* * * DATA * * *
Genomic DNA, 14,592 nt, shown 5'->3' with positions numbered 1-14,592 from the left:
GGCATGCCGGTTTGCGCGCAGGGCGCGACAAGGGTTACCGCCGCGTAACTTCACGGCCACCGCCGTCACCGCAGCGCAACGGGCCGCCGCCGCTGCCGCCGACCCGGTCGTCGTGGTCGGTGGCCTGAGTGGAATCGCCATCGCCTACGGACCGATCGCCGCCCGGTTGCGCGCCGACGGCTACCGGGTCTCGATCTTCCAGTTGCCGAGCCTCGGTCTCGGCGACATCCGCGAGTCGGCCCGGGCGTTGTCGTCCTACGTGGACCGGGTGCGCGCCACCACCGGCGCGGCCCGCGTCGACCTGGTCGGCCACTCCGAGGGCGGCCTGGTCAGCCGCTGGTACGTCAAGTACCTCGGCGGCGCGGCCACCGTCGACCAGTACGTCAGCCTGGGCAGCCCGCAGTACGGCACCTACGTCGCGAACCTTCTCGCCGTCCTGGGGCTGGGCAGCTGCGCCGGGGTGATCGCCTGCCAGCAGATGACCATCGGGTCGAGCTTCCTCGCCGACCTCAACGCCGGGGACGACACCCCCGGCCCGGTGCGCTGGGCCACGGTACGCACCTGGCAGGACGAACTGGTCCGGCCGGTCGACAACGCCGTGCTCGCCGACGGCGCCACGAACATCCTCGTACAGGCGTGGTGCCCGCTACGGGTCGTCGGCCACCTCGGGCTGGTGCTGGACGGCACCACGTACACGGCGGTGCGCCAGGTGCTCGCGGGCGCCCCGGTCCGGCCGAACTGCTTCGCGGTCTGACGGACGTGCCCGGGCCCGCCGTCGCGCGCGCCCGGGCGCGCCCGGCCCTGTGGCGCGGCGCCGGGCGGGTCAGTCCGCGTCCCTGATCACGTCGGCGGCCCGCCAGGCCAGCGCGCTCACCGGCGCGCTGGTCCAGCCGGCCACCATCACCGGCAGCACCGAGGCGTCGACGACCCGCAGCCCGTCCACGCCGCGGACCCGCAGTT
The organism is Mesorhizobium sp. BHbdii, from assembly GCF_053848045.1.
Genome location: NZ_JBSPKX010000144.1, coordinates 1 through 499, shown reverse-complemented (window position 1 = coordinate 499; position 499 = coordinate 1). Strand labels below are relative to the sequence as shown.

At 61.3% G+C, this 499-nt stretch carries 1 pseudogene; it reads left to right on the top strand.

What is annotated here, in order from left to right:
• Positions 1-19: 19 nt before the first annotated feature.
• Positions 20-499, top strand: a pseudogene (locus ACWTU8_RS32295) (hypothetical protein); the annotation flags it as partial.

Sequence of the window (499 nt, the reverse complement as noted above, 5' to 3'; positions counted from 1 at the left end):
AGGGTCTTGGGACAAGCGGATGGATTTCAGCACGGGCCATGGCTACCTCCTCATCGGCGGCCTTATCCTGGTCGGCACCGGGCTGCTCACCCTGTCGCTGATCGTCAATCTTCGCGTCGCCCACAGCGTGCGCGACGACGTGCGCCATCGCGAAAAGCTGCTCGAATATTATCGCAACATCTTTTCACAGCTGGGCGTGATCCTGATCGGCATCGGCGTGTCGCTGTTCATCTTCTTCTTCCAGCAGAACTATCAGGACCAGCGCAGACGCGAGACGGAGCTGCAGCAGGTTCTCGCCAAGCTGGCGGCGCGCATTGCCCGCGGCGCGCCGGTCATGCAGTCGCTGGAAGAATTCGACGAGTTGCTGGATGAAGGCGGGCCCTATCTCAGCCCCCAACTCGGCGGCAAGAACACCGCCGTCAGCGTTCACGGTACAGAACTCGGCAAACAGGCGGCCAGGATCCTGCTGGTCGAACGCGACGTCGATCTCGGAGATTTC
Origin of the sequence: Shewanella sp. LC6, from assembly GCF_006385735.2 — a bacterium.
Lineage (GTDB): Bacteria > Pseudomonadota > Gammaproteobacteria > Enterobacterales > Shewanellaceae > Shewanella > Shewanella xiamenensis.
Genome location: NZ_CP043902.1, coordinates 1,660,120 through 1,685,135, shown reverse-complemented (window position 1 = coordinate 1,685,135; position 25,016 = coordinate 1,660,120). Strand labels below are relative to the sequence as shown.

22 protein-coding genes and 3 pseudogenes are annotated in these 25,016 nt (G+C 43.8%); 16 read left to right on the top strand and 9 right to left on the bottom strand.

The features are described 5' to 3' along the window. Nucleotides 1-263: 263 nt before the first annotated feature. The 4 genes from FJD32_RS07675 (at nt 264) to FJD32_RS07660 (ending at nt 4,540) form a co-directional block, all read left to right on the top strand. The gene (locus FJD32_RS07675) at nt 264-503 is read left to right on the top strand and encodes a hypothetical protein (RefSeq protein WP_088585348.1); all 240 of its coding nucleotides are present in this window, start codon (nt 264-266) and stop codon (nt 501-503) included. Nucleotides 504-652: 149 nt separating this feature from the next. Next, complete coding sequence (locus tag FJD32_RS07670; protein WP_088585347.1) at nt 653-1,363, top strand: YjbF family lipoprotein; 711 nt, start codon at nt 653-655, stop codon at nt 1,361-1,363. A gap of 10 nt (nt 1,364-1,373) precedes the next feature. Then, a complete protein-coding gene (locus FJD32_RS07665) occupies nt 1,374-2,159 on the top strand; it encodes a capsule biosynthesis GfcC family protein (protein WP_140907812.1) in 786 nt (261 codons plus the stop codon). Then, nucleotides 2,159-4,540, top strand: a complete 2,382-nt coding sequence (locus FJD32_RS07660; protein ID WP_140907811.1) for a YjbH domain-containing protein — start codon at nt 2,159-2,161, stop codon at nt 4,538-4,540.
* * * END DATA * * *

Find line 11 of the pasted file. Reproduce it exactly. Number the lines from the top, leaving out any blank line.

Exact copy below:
Origin of the sequence: Shewanella sp. LC6, from assembly GCF_006385735.2 — a bacterium.